Mission: Impossible 3 (2006)

Country: United States
AKA: M:I 3
Director: JJ Abrahms
Starring: Tom Cruise, Philip Seymour Hoffman, Michelle Monaghan, Billy Crudup, Ving Rhames, Maggie Q, Laurence Fishburne
Music: Michael Giacchino
Mission Impossible Theme by Lalo Schifrin

I want to start this review slightly of topic. When I saw this movie at the cinemas, the projection team stuffed up. They started running the movie without sound. This continued past the main credits into the movie. Sure, once they realised their mistake, they rewound the film and started again, twenty minutes behind schedule. I wasn’t a happy filmgoer. Why is this important? The opening sequence of Mission Impossible 3 is the least predictable and most memorable part of the movie, and for me it was ruined.

The film starts with Ethan Hunt (Tom Cruise) handcuffed to a chair, while Owen Davian (Philip Seymour Hoffman) holds a gun to a girls head. Davian asks Hunt where the ‘Rabbit’s Foot’ is. Hunt stalls for time and the girls gets shot.

What’s going on, we ask? Who is the girl? What’s the rabbit’s foot? We don’t know. Then the film flashes back to a few days earlier – a nice little domestic scene.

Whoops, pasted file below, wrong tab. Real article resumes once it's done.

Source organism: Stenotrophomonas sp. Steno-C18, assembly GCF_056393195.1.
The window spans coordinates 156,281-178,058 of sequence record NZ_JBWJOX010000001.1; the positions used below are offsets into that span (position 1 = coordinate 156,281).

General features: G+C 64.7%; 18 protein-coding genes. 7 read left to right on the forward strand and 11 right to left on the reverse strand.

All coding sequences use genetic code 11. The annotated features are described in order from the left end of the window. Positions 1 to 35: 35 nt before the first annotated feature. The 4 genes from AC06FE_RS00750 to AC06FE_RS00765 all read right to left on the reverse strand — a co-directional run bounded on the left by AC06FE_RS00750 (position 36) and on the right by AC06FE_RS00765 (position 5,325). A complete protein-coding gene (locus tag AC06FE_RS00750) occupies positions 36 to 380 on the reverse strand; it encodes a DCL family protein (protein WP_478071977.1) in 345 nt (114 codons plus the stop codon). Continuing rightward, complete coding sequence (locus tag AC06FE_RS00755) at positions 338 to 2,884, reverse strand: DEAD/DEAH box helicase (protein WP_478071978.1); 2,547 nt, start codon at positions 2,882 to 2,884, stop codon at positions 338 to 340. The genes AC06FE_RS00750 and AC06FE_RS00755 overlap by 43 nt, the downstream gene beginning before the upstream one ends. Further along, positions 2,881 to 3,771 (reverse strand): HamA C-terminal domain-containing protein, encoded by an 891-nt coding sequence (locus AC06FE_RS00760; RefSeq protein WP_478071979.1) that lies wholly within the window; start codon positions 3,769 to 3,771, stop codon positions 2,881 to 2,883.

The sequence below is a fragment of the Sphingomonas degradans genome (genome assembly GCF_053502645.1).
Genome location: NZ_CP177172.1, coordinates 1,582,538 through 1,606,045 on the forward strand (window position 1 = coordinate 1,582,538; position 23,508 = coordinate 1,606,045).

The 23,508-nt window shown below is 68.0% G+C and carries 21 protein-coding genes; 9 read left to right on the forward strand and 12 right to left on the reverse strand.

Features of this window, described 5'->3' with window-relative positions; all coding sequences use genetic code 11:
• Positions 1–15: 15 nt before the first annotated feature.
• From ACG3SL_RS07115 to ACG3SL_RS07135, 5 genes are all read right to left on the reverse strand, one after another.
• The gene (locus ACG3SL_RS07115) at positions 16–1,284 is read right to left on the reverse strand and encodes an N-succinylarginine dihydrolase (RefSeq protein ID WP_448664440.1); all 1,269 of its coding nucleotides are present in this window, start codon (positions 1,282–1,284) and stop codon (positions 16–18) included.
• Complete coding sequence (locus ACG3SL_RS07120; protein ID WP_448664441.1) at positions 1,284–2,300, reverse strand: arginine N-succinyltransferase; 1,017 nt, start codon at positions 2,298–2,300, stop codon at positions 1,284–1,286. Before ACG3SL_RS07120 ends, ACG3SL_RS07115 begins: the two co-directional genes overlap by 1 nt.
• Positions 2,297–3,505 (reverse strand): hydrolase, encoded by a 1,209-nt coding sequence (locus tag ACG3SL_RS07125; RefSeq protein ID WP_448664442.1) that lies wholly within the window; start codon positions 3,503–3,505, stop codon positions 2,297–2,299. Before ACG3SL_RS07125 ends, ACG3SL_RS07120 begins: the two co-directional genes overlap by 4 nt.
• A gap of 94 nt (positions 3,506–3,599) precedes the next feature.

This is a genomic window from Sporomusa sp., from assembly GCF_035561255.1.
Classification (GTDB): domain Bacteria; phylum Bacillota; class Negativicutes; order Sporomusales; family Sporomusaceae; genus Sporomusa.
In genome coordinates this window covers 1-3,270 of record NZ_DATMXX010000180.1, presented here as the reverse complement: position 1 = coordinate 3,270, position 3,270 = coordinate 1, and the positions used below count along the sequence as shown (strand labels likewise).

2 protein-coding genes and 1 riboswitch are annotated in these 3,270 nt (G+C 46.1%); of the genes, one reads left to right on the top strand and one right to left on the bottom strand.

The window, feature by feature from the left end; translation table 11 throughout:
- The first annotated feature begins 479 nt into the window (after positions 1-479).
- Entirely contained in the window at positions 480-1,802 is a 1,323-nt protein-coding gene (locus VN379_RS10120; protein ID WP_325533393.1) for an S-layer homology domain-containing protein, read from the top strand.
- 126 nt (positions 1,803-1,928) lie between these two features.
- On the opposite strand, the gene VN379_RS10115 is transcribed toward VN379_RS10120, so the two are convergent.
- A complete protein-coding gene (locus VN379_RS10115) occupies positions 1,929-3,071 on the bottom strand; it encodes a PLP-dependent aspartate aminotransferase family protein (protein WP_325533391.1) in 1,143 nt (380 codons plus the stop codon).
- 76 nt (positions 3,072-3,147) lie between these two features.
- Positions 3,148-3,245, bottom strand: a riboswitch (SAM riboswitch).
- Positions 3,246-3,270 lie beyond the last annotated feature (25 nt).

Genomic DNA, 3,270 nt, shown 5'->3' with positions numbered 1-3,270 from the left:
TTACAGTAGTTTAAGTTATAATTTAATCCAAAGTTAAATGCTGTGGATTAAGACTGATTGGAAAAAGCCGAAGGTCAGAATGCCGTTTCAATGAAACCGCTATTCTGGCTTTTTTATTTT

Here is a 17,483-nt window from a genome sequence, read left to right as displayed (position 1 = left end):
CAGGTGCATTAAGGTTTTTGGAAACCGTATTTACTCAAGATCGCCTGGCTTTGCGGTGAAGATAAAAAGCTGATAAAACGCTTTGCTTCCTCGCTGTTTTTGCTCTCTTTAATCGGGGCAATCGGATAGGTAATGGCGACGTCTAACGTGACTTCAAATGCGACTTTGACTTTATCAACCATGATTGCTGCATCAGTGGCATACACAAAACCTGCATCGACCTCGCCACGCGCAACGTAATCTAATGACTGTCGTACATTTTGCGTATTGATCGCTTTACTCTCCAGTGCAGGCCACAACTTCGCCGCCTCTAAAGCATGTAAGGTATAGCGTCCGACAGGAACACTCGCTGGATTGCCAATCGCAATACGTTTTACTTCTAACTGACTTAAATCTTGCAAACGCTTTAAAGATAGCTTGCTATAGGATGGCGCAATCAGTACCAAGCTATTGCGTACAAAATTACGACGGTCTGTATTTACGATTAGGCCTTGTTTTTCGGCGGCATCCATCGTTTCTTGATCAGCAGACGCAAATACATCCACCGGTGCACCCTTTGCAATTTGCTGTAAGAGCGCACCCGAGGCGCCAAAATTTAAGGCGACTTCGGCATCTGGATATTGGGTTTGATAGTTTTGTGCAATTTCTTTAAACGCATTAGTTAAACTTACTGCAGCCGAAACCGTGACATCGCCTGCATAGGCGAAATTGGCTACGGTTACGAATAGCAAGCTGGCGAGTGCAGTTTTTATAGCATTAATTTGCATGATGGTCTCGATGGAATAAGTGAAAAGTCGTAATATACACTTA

Hunt and his fiancé Julia Meade (Michelle Monaghan) and throwing a party. It’s a family affair. During the party Hunt is called to a convenience store by his superior Musgrave (Billy Crudup). It seems, since we last saw Ethan Hunt (in M: I 2) that he has retired as a field operative and now teaches students to be master spies. But there is a problem. One of his students Lindsey Farris (Keri Russell) has been captured in Germany. Musgrave asks Hunt if he will go into the field, one more time to retrieve his student. Initially Hunt says ‘no’ and goes back to his party, but the next day he turns up at the airport ready for active duty.

Accompanying him on the mission are Luther Stickell (Ving Rhames – the only character to return from the first two movies), Declan Gormley (Jonathan Rhys Meyers), and Zhen Lei (Maggie Q).

At the time of release, it was heralded in the press that M:I:3 was more substantial than it’s predecessors. This film had more heart, more soul. Maybe it is true that Cruise and the film-makers tried to inject some emotion into the plot, but if you look at the supplemental material on the M:I:2 DVD, you’ll see the same old tired lines in the documentaries. Paraphrasing: ‘Oh, this time we wanted the female lead to be someone, Hunt cares about’. It looks like the press releases were recycled. And in the end Michelle Monaghan’s character is not developed that much. At least not to the point, where you believe there is a strong emotional bond between Hunt and Julia.

At the end of the day, M:I:3 is solid, loud entertainment that can be enjoyed by most genre fans. Just don’t buy into the palaver about this being a superior, deep and emotional spy movie and you’ll have a good time.

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